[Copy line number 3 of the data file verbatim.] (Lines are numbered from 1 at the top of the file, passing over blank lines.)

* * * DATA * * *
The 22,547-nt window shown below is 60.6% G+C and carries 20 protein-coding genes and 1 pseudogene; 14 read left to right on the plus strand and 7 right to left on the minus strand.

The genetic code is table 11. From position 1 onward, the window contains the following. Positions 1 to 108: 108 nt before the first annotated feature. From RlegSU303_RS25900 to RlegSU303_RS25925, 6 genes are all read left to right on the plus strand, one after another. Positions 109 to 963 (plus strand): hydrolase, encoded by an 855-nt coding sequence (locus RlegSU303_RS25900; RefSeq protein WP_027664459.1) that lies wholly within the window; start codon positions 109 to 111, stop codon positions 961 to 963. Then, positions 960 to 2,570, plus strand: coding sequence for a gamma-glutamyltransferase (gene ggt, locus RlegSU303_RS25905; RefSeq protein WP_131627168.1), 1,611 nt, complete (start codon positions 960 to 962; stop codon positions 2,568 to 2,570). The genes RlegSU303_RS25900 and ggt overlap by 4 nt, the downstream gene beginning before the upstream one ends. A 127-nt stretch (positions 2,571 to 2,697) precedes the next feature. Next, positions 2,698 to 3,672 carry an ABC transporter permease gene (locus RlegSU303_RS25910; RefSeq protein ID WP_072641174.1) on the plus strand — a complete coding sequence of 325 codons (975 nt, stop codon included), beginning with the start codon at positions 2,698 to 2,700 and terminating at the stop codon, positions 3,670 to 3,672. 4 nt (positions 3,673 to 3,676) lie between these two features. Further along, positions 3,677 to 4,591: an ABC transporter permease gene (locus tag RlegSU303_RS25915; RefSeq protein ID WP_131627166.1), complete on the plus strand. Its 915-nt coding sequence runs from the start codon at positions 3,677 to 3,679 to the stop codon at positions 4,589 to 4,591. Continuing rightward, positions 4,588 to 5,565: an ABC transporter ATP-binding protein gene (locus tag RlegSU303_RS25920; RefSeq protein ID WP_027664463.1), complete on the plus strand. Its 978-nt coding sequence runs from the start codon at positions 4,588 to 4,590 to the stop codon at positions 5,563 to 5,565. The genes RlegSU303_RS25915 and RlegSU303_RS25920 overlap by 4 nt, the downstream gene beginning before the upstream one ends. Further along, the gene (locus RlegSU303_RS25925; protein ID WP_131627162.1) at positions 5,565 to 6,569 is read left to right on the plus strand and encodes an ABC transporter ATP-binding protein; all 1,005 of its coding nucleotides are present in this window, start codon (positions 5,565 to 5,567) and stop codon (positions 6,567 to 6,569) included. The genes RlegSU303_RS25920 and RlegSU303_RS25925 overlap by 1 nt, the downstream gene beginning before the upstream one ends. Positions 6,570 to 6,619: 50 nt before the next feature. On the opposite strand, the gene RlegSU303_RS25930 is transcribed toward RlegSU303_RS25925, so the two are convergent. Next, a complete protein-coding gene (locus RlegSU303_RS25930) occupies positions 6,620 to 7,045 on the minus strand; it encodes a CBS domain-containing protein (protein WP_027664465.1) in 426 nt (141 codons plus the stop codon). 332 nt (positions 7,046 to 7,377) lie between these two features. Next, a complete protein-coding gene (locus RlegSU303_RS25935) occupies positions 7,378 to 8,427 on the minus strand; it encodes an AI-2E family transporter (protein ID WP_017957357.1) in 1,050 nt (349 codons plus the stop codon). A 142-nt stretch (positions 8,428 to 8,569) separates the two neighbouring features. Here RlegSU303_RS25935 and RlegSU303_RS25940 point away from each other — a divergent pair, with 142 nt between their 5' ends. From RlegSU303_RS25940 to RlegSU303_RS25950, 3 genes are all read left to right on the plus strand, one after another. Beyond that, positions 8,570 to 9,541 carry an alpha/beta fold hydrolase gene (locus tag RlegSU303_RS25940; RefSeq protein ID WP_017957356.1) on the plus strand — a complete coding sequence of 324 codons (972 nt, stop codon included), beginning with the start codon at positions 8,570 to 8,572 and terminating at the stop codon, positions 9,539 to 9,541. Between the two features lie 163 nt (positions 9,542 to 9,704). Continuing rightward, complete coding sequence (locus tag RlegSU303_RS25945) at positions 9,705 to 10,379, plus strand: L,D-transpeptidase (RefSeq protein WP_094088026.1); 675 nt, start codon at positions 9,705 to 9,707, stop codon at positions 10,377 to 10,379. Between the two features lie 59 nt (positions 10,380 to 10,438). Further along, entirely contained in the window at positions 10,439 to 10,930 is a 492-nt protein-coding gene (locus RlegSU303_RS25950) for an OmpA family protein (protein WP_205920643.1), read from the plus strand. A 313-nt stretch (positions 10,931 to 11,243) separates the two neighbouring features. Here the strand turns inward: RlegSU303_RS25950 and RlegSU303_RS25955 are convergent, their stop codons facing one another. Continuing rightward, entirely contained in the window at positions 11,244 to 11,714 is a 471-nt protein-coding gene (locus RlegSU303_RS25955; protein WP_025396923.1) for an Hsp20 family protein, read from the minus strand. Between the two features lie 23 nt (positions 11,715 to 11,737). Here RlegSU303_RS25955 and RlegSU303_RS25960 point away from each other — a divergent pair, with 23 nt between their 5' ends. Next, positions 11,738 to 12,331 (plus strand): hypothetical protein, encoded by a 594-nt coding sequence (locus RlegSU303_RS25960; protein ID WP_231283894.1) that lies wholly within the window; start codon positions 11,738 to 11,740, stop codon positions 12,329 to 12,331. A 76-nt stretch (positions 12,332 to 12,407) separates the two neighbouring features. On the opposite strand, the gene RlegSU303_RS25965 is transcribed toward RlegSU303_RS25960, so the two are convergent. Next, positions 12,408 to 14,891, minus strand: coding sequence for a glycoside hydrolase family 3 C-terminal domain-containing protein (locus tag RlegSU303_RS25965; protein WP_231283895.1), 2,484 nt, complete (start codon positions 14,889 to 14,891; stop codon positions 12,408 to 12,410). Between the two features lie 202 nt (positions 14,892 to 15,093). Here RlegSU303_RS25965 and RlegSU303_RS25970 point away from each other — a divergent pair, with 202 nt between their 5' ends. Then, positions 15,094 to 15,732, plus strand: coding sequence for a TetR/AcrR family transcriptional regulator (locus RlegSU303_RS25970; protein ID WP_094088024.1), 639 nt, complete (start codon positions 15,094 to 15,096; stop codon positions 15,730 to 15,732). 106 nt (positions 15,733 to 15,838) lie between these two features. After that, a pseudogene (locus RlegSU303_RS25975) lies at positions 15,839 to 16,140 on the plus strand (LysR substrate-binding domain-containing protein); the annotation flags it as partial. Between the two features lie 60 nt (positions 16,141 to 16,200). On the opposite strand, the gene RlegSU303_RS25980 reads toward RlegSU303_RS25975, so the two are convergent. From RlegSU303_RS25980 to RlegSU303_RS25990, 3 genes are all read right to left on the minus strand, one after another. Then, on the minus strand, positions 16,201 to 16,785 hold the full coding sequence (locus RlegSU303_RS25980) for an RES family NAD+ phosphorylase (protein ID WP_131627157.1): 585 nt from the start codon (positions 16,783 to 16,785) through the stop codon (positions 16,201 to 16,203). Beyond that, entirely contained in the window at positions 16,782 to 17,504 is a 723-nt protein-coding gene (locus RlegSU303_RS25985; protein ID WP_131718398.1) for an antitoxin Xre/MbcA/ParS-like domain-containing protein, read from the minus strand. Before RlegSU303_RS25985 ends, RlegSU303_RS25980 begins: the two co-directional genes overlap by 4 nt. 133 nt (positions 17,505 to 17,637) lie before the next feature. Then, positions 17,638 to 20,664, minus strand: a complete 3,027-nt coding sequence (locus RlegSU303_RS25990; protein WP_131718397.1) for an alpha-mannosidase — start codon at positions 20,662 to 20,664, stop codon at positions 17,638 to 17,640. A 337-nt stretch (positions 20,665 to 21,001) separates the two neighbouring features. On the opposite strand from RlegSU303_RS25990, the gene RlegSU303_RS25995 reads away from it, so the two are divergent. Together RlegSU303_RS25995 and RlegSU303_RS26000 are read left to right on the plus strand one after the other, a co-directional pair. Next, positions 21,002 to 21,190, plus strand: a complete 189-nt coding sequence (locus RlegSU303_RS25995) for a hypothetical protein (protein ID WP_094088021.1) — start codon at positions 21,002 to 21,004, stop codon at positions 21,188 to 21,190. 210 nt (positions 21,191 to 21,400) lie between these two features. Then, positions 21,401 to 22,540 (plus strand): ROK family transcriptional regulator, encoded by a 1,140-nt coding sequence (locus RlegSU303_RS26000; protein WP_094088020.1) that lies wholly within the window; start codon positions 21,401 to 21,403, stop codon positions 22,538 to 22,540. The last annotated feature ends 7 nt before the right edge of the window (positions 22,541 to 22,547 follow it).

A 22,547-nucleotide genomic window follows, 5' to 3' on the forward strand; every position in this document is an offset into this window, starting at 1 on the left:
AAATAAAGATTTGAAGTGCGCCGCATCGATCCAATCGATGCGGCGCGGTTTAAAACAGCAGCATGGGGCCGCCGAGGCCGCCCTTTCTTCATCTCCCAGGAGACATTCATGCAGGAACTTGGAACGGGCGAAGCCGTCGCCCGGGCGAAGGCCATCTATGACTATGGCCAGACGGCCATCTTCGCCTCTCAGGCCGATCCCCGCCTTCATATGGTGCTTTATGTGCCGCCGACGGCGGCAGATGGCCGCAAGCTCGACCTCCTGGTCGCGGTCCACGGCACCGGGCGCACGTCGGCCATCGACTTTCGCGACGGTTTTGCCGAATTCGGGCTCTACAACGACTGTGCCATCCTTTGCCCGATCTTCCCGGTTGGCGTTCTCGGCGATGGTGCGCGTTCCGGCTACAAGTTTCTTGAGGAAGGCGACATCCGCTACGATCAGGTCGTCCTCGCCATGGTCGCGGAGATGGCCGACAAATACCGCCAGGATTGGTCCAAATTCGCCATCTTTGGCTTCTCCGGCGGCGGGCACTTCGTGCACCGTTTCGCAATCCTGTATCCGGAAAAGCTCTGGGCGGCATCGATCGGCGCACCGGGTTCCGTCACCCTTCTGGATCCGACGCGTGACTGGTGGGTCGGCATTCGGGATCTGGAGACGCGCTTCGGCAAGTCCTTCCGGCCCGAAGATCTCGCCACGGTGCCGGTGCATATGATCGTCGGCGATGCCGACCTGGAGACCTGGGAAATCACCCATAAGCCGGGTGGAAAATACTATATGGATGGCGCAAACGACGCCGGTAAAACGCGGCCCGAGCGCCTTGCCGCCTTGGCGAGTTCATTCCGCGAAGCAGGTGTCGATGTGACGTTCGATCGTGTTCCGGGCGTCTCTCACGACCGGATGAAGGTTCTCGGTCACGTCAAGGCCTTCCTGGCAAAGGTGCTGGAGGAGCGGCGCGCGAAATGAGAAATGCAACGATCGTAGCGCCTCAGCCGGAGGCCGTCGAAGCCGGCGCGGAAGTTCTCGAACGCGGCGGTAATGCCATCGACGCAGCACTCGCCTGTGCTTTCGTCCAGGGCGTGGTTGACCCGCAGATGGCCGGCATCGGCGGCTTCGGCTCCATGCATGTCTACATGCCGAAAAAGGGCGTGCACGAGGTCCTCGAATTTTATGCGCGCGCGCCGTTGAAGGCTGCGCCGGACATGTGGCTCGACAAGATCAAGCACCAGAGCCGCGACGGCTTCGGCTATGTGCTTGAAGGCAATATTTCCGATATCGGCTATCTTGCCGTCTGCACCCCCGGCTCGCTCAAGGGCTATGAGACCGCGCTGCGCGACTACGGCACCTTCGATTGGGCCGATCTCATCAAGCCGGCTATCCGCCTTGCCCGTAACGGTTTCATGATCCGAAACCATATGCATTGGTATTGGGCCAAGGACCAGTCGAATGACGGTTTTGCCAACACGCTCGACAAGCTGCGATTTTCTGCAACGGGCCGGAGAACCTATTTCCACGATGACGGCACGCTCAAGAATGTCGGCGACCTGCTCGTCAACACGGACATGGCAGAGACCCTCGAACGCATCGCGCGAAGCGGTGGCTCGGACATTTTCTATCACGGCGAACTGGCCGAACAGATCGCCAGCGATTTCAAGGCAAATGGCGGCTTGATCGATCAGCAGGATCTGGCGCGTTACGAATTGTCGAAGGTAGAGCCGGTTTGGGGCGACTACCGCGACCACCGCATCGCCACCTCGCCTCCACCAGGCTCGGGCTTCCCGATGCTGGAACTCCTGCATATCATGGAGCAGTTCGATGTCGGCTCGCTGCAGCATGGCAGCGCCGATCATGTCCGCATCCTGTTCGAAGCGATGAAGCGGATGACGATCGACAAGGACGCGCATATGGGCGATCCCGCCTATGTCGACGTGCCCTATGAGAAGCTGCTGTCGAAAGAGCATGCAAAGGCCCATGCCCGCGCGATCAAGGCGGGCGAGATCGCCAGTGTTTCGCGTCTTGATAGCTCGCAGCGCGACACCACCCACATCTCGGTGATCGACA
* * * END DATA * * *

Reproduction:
A 22,547-nucleotide genomic window follows, 5' to 3' on the forward strand; every position in this document is an offset into this window, starting at 1 on the left: